Contact: Karen Malec, 847-421-4000

Date: June 22, 2010

June 22,2010-Study: Abortion More Than Triples Breast Cancer Risk Among Sri Lankans

The Coalition on Abortion/Breast Cancer notes a study in the journal, Cancer Epidemiology, reporting that Sri Lankan women with abortions more than tripled their breast cancer risk (3.42 odds ratio). Abortion was the most significant factor in the study. Researchers found a significantly reduced risk associated with prolonged duration of breastfeeding and a nearly tripled increased risk from exposure to passive smoking. The study entitled, "Prolonged breastfeeding reduces risk of breast cancer in Sri Lankan women: A case-control study," was led by Malintha De Silva and colleagues from the University of Colombo. [1]

Among women who breastfed between 12-23 months, researchers found a 66.3% risk reduction in comparison to those who had never breastfed and those who had breastfed between 0 and 11 months. The risk reduction climbed to 87.4% for the 24-35 months group and 94% for the 36-47 months group.

"Obviously, women who abort forfeit the protective effect of breastfeeding," said Karen Malec, president of the Coalition. "The loss of that protective effect is incurred in addition to the effect of abortion leaving the breasts with more places for cancers to start.

"According to the researchers, 'mammography is not widely available for routine screening' in Sri Lanka. Therefore, health professionals must emphasize disease prevention. It is criminal that the U.S. National Cancer Institute (NCI) has covered up this risk for over a half century. Uncle Sam is abusing women by concealing the risk."

The Sri Lankan study is the fourth epidemiological study in fourteen months to report an abortion-breast cancer link, including studies from the U.S, China and Turkey. [2-4] Louise Brinton, a NCI branch chief, served as co-author in the U.S. study in which she and her colleagues admitted that "...induced abortion and oral contraceptive use were associated with increased risk of breast cancer." The authors cited a statistically significant 40% increased risk. [4]

"It's becoming increasingly difficult for the NCI to keep its fingers and toes in the dike," said Malec, "especially since many researchers in other parts of the world do not depend on the agency for grants."

The Coalition on Abortion/Breast Cancer is an international women's organization founded to protect the health and save the lives of women by educating and providing information on abortion as a risk factor for breast cancer.


1. De Silva M, Senarath U, Gunatilake M, Lokuhetty D. Prolonged breastfeeding reduces risk of breast cancer in Sri Lankan women: a case-control study. Cancer Epidemiol 2010;34(3):267-73. Abstract available at: http://www.ncbi.nlm.nih.gov/pubmed/20338838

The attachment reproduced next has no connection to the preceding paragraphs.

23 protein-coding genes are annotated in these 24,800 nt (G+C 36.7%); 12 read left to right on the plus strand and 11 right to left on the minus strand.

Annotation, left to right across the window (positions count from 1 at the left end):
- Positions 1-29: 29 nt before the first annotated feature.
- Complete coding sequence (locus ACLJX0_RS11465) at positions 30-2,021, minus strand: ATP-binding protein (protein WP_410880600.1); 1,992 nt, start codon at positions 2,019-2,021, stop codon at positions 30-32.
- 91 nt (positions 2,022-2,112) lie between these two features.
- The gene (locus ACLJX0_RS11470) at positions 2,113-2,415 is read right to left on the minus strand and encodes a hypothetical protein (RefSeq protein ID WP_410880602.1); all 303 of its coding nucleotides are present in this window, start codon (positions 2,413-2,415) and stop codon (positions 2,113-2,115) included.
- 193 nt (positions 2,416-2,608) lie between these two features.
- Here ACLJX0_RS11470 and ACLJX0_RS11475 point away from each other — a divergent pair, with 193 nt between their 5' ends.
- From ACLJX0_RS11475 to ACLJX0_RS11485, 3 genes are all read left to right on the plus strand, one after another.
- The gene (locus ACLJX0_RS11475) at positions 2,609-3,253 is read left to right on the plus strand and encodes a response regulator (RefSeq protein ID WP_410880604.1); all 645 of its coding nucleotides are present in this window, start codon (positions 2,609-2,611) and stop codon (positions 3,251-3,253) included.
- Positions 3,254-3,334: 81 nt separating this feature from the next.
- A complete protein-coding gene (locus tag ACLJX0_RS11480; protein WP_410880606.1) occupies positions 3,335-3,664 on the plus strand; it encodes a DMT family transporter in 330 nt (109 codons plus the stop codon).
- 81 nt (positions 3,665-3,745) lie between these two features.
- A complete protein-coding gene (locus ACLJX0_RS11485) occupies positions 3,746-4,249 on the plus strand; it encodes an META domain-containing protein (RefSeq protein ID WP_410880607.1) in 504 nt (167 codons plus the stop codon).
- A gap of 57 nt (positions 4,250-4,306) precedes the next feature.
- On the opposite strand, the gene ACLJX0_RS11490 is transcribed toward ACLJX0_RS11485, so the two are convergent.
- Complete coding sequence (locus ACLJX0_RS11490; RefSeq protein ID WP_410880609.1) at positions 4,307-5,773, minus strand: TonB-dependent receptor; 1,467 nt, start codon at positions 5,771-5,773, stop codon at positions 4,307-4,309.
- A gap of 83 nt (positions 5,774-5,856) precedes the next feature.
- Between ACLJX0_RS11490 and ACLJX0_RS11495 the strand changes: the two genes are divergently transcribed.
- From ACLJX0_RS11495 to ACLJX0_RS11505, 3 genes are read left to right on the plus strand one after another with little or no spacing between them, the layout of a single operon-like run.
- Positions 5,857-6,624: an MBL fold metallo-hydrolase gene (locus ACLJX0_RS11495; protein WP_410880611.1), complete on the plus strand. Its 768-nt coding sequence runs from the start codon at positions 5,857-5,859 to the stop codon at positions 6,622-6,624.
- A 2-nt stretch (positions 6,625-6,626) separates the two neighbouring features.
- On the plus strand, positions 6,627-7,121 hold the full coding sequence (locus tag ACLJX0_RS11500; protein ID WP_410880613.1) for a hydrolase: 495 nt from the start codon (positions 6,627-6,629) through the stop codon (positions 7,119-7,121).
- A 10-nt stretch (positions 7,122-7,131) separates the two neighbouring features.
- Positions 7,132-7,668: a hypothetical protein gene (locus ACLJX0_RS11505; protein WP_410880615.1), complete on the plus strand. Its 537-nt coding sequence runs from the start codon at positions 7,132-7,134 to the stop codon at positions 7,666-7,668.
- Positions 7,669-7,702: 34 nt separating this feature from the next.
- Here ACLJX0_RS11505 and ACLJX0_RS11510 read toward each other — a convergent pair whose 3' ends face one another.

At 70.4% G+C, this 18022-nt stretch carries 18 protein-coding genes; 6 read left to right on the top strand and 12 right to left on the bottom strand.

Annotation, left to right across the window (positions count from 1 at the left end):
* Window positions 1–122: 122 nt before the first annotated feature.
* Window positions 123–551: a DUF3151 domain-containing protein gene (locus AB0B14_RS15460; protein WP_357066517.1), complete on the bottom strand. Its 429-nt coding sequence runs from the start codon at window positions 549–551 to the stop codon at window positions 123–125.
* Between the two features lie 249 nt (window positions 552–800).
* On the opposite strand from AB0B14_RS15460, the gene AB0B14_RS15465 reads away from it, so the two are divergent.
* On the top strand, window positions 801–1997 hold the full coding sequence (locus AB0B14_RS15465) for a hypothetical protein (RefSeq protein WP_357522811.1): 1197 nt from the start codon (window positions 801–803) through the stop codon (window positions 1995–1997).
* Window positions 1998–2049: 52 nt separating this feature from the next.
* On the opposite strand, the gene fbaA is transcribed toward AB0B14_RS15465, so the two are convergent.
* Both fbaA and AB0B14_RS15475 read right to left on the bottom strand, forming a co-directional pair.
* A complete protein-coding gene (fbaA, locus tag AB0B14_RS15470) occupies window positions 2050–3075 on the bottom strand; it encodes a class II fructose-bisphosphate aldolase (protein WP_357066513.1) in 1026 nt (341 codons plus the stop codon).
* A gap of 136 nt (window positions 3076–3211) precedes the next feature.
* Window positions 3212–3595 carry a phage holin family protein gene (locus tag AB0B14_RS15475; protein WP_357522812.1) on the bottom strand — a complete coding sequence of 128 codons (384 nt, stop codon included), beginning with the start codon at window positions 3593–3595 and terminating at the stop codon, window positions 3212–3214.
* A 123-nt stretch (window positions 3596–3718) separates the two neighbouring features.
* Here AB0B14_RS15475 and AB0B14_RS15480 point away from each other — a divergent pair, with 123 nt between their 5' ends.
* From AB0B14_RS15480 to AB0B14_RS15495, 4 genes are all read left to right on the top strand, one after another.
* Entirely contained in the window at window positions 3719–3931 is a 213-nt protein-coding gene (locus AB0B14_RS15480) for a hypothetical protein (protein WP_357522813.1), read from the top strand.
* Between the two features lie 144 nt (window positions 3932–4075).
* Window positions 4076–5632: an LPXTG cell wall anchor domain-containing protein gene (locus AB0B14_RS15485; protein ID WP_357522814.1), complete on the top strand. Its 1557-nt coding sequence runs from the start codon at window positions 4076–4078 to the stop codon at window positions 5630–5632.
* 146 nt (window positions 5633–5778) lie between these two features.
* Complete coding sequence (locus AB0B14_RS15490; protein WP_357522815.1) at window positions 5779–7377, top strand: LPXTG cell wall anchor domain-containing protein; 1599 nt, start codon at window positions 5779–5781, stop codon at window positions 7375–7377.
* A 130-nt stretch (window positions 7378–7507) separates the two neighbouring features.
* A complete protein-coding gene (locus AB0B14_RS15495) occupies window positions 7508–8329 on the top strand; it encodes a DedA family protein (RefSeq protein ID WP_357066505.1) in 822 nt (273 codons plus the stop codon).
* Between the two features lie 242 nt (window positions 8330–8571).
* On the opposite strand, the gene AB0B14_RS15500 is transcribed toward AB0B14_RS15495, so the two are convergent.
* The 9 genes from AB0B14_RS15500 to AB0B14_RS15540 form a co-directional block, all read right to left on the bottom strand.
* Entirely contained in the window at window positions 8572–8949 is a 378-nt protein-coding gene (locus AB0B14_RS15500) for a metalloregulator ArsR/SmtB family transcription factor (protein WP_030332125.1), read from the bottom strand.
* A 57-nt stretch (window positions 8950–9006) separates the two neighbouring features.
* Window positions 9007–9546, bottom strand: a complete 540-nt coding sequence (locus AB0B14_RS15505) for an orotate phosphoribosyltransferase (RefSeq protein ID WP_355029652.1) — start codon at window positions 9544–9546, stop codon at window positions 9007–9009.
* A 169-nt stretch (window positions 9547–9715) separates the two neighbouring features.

2. Ozmen V, Ozcinar B, Karanlik H, Cabioglu N, Tukenmez M, et al. Breast cancer risk factors in Turkish women – a University Hospital based nested case control study. World J of Surg Oncol 2009;7:37.

3. Xing P, Li J, Jin F. A case-control study of reproductive factors associated with subtypes of breast cancer in Northeast China. Humana Press, e-publication online September 2009.

4. Dolle J, Daling J, White E, Brinton L, Doody D, et al. Risk factors for triple-negative breast cancer in women under the age of 45 years. Cancer Epidemiol Biomarkers Prev 2009;18(4)1157-1166. Available at: http://www.abortionbreastcancer.com/download/Abortion_Breast_Cancer_Epid_Bio_Prev_2009.pdf


Medical Groups Recognizing Link

A list of medical organizations recognizing a link between abortion and

breast cancer is provided below. Telling women their abortions are related

to increased breast cancer risk is clearly not good for cancer fundraising

businesses, the abortion industry and the pharmaceutical industry. Medical

groups whose doctors do not perform abortions or refer women for abortions

will be among the first to recognize that abortion raises a woman's breast

cancer risk.


National Physicians Center for Family Resources

P.O. Box 59692

Birmingham, AL 35259




The National Physicians Center for Family Resources offers a CD intended for parents and health educators which cites "increased breast cancer risk" as a "long-term complication of abortion" and offers a biological explanation for the abortion-breast cancer link. The CD is entitled, "Prescriptions for Parents: A Physicians' Guide to Adolescence and Sex."


Catholic Medical Association

2020 Pennsylvania Ave. NW, #864